Some of the most memorable images of the late Diana, Princess of Wales, show her wearing a protective suit while touring a minefield in Angola in 1997 to raise awareness of the devastating effects of land mines.
After meeting 13-year-old Sandra Thijika, who lost her leg after stepping on a land mine, the princess told the media, “I’d read the statistics that Angola has the highest percentage of amputees anywhere in the world…that one person in every 333 had lost a limb, most of them through land mine explosions.” She used the occasion to call for a global effort to address the problem.
Two years later, on March 1, 1999, the Convention on the Prohibition of the Use, Stockpiling, Production and Transfer of Anti-Personnel Mines and on Their Destruction (also known as the Ottawa Mines Ban Treaty or simply the Ottawa Treaty) entered into force.
By 2018, 164 states, including 50 African states, had signed up, committing to “not using, developing, producing, acquiring, retaining, stockpiling, or transferring anti-personnel landmines.”
However, 20 years since the treaty, there are still more than 50 million stockpiles of land mines, mostly in Angola, Afghanistan, Cambodia, Chad and Iraq, according to the US-based nonpartisan Arms Control Association, which is dedicated to drumming up support for arms control policies globally.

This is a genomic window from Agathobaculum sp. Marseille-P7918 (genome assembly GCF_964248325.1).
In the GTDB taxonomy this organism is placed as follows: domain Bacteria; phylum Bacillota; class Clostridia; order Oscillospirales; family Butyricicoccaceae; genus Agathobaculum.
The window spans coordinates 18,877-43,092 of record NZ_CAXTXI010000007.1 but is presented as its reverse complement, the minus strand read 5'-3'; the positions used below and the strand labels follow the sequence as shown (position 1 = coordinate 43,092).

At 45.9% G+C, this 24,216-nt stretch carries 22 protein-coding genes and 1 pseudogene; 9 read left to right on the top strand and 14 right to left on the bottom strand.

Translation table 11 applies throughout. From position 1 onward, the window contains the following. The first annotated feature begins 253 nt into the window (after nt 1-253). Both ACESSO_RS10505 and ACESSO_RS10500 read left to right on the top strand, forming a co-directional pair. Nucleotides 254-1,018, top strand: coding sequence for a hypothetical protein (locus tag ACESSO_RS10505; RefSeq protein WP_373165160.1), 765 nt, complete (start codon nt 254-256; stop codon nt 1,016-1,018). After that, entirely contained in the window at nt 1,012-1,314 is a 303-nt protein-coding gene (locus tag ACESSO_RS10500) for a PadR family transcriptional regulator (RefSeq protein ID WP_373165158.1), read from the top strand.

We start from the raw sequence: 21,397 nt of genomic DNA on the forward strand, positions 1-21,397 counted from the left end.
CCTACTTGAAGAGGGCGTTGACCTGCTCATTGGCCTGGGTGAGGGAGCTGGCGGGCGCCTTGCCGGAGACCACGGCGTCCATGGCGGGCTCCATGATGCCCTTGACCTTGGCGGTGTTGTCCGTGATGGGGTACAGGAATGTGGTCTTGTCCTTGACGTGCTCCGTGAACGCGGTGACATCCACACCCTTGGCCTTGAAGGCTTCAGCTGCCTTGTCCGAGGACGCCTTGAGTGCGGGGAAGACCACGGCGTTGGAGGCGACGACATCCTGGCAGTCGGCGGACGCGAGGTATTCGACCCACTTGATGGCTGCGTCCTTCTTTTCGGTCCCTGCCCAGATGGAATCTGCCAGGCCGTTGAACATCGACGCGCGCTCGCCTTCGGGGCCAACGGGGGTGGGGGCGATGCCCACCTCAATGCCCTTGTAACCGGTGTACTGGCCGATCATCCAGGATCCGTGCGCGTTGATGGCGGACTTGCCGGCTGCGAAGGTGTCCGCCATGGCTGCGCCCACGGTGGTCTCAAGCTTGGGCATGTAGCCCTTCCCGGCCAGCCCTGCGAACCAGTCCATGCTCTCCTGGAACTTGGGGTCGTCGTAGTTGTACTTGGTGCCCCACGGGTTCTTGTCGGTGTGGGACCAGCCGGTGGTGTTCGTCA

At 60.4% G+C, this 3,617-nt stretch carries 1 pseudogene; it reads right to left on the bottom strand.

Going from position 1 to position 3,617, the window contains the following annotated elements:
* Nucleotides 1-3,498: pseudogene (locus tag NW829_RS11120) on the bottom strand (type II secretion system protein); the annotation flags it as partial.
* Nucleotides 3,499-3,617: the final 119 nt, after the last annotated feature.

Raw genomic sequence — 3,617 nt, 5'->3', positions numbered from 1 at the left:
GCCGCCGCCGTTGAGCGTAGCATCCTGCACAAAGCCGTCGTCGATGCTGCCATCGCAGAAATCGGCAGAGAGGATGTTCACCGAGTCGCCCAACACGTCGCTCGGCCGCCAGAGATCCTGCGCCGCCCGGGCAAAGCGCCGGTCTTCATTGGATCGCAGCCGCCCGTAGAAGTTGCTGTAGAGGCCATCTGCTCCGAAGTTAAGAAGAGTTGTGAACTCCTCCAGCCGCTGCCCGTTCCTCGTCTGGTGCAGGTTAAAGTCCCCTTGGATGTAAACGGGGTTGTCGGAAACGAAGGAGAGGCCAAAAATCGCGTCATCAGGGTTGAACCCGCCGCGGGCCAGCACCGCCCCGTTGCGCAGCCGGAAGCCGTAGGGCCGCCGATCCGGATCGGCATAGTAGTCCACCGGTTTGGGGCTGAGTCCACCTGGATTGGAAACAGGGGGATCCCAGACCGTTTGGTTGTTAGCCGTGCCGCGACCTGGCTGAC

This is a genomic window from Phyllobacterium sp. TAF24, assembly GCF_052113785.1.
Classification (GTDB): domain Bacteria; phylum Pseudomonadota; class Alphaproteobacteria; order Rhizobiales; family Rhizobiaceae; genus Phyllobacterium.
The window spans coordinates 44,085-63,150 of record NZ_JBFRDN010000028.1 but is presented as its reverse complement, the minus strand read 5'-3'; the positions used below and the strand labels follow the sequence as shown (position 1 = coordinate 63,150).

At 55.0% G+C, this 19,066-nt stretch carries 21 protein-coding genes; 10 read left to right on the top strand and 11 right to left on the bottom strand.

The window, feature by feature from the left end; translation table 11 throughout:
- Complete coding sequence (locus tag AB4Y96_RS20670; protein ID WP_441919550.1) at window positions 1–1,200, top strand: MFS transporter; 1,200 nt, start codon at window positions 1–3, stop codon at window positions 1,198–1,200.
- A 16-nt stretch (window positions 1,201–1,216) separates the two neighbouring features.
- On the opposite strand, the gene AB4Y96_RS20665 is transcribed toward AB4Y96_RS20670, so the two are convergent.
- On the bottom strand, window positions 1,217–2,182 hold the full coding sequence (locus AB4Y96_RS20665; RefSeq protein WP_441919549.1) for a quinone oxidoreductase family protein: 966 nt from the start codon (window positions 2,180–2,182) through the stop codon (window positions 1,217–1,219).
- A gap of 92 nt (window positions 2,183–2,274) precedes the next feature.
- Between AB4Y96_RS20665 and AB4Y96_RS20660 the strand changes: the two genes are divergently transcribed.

In a similar vein, the International Campaign to Ban Landmines, a network of NGOs, is upbeat about progress made so far with the Ottawa Treaty, reporting that 28 states have completely cleared and ended the use of land mines. These include South Africa, Mozambique, Madagascar, Ethiopia and Chad. Mozambique was declared free of land mines most recently, in 2015.
While the treaty has proved successful with states, the bigger problem remains that of nonstate actors laying their hands on improvised explosive devices (IEDs), which include land mines.
The United Nations Mine Action Service (UNMAS) IED adviser, Bryan Sand, defines as an IED anything that is “activated by the presence, proximity or contact of a person.”